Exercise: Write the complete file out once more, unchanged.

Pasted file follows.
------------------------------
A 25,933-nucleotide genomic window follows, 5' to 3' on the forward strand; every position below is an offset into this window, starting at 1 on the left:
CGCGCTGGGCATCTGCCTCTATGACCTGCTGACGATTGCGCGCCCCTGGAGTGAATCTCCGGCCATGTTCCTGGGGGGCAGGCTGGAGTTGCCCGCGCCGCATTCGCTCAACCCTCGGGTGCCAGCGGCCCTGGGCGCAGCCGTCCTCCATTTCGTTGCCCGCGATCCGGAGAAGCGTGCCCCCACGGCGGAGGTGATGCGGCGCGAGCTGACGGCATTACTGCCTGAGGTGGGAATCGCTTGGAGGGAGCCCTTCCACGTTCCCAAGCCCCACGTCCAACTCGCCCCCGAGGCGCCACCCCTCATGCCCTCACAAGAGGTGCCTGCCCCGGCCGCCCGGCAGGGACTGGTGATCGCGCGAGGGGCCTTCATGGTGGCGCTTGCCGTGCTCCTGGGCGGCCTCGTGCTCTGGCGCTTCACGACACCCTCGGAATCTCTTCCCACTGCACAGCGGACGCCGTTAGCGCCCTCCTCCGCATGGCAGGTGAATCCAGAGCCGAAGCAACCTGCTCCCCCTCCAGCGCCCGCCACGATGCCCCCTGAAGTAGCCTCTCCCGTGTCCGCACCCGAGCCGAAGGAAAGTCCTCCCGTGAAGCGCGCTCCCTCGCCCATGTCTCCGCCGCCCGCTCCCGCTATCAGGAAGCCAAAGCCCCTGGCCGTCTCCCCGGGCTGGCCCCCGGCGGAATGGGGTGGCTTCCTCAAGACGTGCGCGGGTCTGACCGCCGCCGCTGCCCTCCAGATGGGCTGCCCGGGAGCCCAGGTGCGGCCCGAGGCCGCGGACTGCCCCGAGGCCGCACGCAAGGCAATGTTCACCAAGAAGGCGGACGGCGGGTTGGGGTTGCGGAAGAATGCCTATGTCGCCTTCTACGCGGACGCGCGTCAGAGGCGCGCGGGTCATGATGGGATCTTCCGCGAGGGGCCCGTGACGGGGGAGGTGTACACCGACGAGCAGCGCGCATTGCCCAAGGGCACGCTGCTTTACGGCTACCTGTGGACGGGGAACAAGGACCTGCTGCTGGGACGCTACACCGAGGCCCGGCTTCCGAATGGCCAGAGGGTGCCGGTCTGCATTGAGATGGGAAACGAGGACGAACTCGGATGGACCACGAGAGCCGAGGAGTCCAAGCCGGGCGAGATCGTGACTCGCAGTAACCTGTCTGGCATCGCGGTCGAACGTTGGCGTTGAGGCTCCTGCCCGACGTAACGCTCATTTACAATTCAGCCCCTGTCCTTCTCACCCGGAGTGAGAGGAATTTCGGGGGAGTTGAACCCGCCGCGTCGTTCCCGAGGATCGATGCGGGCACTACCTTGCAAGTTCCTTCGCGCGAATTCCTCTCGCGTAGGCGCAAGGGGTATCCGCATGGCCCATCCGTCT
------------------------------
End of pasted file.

A 25,933-nucleotide genomic window follows, 5' to 3' on the forward strand; every position below is an offset into this window, starting at 1 on the left:
CGCGCTGGGCATCTGCCTCTATGACCTGCTGACGATTGCGCGCCCCTGGAGTGAATCTCCGGCCATGTTCCTGGGGGGCAGGCTGGAGTTGCCCGCGCCGCATTCGCTCAACCCTCGGGTGCCAGCGGCCCTGGGCGCAGCCGTCCTCCATTTCGTTGCCCGCGATCCGGAGAAGCGTGCCCCCACGGCGGAGGTGATGCGGCGCGAGCTGACGGCATTACTGCCTGAGGTGGGAATCGCTTGGAGGGAGCCCTTCCACGTTCCCAAGCCCCACGTCCAACTCGCCCCCGAGGCGCCACCCCTCATGCCCTCACAAGAGGTGCCTGCCCCGGCCGCCCGGCAGGGACTGGTGATCGCGCGAGGGGCCTTCATGGTGGCGCTTGCCGTGCTCCTGGGCGGCCTCGTGCTCTGGCGCTTCACGACACCCTCGGAATCTCTTCCCACTGCACAGCGGACGCCGTTAGCGCCCTCCTCCGCATGGCAGGTGAATCCAGAGCCGAAGCAACCTGCTCCCCCTCCAGCGCCCGCCACGATGCCCCCTGAAGTAGCCTCTCCCGTGTCCGCACCCGAGCCGAAGGAAAGTCCTCCCGTGAAGCGCGCTCCCTCGCCCATGTCTCCGCCGCCCGCTCCCGCTATCAGGAAGCCAAAGCCCCTGGCCGTCTCCCCGGGCTGGCCCCCGGCGGAATGGGGTGGCTTCCTCAAGACGTGCGCGGGTCTGACCGCCGCCGCTGCCCTCCAGATGGGCTGCCCGGGAGCCCAGGTGCGGCCCGAGGCCGCGGACTGCCCCGAGGCCGCACGCAAGGCAATGTTCACCAAGAAGGCGGACGGCGGGTTGGGGTTGCGGAAGAATGCCTATGTCGCCTTCTACGCGGACGCGCGTCAGAGGCGCGCGGGTCATGATGGGATCTTCCGCGAGGGGCCCGTGACGGGGGAGGTGTACACCGACGAGCAGCGCGCATTGCCCAAGGGCACGCTGCTTTACGGCTACCTGTGGACGGGGAACAAGGACCTGCTGCTGGGACGCTACACCGAGGCCCGGCTTCCGAATGGCCAGAGGGTGCCGGTCTGCATTGAGATGGGAAACGAGGACGAACTCGGATGGACCACGAGAGCCGAGGAGTCCAAGCCGGGCGAGATCGTGACTCGCAGTAACCTGTCTGGCATCGCGGTCGAACGTTGGCGTTGAGGCTCCTGCCCGACGTAACGCTCATTTACAATTCAGCCCCTGTCCTTCTCACCCGGAGTGAGAGGAATTTCGGGGGAGTTGAACCCGCCGCGTCGTTCCCGAGGATCGATGCGGGCACTACCTTGCAAGTTCCTTCGCGCGAATTCCTCTCGCGTAGGCGCAAGGGGTATCCGCATGGCCCATCCGTCT